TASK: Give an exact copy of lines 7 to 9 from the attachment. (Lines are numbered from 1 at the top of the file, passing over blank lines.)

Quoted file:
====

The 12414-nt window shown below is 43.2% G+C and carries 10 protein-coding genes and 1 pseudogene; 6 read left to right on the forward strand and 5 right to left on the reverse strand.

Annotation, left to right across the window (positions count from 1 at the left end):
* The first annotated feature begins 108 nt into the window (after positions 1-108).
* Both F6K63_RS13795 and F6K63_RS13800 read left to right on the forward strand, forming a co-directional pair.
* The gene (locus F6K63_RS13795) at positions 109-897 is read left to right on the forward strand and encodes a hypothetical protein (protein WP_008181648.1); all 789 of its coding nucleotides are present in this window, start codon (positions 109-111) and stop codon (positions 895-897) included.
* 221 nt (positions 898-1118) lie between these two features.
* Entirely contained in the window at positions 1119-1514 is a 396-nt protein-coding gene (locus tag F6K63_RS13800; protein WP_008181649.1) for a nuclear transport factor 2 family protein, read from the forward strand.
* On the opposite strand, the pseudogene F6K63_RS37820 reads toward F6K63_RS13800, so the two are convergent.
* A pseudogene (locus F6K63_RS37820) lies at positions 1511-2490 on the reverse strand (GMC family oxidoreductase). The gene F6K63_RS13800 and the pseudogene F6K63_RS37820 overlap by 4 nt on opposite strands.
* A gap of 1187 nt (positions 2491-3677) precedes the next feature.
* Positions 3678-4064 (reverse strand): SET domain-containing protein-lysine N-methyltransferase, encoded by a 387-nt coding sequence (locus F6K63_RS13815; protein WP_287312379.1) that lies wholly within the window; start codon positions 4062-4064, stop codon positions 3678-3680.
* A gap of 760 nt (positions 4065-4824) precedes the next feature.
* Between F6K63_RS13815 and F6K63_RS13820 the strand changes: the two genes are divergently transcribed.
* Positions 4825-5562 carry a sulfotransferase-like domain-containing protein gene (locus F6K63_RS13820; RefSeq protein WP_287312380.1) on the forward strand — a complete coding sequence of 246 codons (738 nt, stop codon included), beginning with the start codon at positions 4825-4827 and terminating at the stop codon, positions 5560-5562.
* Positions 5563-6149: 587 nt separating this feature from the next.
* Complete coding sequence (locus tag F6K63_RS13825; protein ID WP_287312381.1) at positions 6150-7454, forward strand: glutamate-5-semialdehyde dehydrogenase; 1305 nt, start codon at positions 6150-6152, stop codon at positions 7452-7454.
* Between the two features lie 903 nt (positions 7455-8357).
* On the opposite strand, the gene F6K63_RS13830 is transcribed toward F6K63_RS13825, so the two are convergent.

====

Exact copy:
* Entirely contained in the window at positions 1119-1514 is a 396-nt protein-coding gene (locus tag F6K63_RS13800; protein WP_008181649.1) for a nuclear transport factor 2 family protein, read from the forward strand.
* On the opposite strand, the pseudogene F6K63_RS37820 reads toward F6K63_RS13800, so the two are convergent.
* A pseudogene (locus F6K63_RS37820) lies at positions 1511-2490 on the reverse strand (GMC family oxidoreductase). The gene F6K63_RS13800 and the pseudogene F6K63_RS37820 overlap by 4 nt on opposite strands.